Four former employees at the Drumlummon Mine have filed a class-action lawsuit against Drumlummon Gold Corp., saying they and others were underpaid for overtime at the underground gold mine northwest of Helena.

Leroy Harris, Shad Crame, Lonnie Ellison and Brian Morash said they were hourly paid employees of Drumlummon Gold Corp. who also received production bonuses.

They said their work weeks lasted longer than 40 hours and under the Fair Labor Standards Act, they were to be paid time and a half for overtime. That overtime calculation, however, didn’t include the production bonuses as part of the hourly wage.

“Bonuses are part of the regular rate unless they are discretionary … ” their attorney, Rick Sherwood, wrote in documents filed in U.S. District Court in Helena on Friday. “Production bonuses are not discretionary.”

Sherwood said he’s not sure how much overtime pay his clients may be owed, or how many people might be able to enter into the class action lawsuit. 

Darryl James, a spokesman for the mine, said they can’t comment on the specific ongoing litigation. But he said that the current mine operators inherited the payroll program, and they’re looking at whether it’s being handled correctly.

“That payroll program is significantly higher than anyone else’s in the industry, and certainly in Montana,” James said. “As part of their review, they certainly know there are things to look at and maybe revise.”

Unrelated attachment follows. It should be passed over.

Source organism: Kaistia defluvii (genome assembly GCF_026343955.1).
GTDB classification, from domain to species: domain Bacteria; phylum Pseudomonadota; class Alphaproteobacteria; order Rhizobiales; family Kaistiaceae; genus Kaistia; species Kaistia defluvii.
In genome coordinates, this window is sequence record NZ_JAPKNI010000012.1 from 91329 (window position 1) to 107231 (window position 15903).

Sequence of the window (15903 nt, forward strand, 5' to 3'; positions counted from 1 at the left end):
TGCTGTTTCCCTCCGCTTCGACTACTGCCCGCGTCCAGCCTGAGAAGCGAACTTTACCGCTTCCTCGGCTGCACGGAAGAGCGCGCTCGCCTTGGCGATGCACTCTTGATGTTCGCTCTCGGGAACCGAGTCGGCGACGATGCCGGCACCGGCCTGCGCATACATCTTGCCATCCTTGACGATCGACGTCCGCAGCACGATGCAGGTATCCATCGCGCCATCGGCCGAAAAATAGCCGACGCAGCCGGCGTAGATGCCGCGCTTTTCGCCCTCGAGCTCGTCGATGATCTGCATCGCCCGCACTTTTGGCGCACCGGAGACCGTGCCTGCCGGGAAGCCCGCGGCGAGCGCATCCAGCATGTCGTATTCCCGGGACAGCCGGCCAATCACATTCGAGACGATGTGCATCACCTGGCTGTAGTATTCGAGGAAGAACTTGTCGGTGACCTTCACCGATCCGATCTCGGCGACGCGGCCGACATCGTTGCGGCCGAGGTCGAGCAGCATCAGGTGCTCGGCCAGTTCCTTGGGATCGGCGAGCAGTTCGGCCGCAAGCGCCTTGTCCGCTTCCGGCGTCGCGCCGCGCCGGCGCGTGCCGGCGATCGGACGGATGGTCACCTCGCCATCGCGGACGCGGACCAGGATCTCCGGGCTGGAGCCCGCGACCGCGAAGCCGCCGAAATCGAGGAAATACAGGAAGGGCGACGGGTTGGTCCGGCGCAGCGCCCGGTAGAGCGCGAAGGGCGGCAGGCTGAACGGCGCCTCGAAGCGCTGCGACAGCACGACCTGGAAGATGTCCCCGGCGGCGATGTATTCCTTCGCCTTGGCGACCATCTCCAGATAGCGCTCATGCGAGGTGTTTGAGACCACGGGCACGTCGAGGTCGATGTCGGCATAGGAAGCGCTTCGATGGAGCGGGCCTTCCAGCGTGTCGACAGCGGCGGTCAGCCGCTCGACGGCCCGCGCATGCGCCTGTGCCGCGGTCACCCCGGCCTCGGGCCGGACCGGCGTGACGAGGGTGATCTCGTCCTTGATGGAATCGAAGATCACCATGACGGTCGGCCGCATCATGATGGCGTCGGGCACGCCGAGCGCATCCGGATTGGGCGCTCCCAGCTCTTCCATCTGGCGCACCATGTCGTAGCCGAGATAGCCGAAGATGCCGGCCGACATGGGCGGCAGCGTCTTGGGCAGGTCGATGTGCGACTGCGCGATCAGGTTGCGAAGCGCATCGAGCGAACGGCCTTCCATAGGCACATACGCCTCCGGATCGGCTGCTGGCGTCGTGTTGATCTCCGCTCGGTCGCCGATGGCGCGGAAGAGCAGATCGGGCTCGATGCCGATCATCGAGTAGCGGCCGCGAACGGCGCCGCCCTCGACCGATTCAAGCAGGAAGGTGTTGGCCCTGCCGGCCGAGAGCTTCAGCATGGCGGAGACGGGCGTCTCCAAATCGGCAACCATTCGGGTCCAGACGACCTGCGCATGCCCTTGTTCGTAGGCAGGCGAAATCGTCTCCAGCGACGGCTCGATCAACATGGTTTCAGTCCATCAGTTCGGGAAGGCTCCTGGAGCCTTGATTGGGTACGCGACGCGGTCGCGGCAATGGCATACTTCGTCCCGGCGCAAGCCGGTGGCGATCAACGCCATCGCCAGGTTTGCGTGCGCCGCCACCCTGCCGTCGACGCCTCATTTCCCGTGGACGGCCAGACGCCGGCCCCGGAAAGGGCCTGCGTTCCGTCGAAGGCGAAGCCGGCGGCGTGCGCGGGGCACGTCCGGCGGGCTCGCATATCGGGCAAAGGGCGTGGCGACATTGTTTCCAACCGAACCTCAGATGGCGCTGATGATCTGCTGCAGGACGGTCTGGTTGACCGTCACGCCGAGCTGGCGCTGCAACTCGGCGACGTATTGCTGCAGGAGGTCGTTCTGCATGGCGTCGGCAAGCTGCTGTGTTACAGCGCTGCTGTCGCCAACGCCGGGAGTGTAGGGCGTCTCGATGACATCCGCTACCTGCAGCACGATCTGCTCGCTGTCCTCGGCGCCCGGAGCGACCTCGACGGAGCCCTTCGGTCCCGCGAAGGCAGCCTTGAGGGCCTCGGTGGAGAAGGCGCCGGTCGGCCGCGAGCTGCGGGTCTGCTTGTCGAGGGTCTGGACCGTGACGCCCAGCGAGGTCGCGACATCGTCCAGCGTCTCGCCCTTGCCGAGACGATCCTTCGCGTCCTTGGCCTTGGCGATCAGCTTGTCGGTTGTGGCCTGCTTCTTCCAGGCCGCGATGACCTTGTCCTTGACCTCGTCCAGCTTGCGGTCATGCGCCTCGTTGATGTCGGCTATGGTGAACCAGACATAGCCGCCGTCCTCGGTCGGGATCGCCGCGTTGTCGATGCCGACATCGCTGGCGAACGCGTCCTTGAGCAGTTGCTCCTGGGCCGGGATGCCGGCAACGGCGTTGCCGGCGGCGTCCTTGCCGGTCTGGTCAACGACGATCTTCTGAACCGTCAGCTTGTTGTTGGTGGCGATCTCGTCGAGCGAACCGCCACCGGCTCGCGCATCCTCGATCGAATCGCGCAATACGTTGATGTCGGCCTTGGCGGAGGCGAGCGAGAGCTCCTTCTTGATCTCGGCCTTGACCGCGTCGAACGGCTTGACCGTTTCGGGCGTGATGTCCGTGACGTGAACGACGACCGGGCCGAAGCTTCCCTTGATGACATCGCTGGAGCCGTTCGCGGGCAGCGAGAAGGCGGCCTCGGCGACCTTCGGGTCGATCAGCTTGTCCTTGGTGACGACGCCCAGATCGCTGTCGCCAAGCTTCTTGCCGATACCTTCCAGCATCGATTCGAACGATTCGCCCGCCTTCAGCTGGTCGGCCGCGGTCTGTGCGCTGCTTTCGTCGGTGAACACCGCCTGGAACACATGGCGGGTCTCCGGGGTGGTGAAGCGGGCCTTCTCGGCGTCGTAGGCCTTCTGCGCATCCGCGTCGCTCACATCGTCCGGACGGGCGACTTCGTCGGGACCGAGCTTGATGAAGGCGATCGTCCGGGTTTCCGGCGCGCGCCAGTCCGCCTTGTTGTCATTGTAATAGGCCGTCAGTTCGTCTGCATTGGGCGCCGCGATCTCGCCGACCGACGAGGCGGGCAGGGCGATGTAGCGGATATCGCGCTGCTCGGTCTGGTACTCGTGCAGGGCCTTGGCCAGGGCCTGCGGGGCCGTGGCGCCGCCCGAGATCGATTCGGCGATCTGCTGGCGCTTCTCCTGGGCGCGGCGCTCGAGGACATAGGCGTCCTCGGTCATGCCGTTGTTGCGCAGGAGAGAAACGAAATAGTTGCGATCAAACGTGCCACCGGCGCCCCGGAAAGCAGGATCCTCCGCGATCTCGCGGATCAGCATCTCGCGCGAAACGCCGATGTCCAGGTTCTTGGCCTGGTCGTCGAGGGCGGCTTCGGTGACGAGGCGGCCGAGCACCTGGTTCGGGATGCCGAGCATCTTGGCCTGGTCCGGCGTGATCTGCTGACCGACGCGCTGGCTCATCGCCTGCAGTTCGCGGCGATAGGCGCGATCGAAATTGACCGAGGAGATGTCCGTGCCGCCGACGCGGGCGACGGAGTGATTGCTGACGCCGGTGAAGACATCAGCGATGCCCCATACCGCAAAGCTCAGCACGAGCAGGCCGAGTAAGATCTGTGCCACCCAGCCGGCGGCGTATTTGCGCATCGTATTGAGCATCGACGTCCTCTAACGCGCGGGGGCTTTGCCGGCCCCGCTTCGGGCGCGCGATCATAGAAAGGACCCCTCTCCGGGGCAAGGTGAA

The historic Drumlummon Mine started production in the 1880s and was one of the largest gold and silver mines in the western United States in its heyday. It gave up $29 million in gold and silver back when gold was at $20 per ounce, but later flooded during an ownership dispute.

Canadian-based RX Exploration began dewatering the mine in 2007, and has been exploring and extracting ore from the Drumlummon since 2009. It now employs about 100 people and has pulled upward of $2 million in precious metals from the mine.

After a management dispute in 2011, new board members were brought in and the company later was renamed RX Gold and Silver. RX merged this summer with U.S. Silver, the second largest silver producer in the United States, to form U.S. Silver & Gold.

The plaintiffs in this case are seeking their overtime compensation that includes the production bonuses, as well as their costs in bringing the lawsuit.

A wrongful discharge lawsuit filed in Lewis and Clark District Court by former general foreman Rick Zitnik in May has a trial date set for Sept. 9, 2013. Zitnik claims he was wrongfully fired for enforcing safety standards at the mine. In July, an attorney for the mine asked to get the lawsuit dismissed, saying the company had “legitimate business reasons” for his termination, and any damages were caused by “his own acts or omissions.

Reporter Eve Byron: 447-4076 or eve.byron@helenair.com

Follow Eve on Twitter@IR_EveByron

(1) comment

steeline

This company sounds like a "class act". I suppose the mine will change it's name when it comes time to clean up. I bet after Obama gets the boot this mine will die on the vine. We have to save America and restore our greatness.

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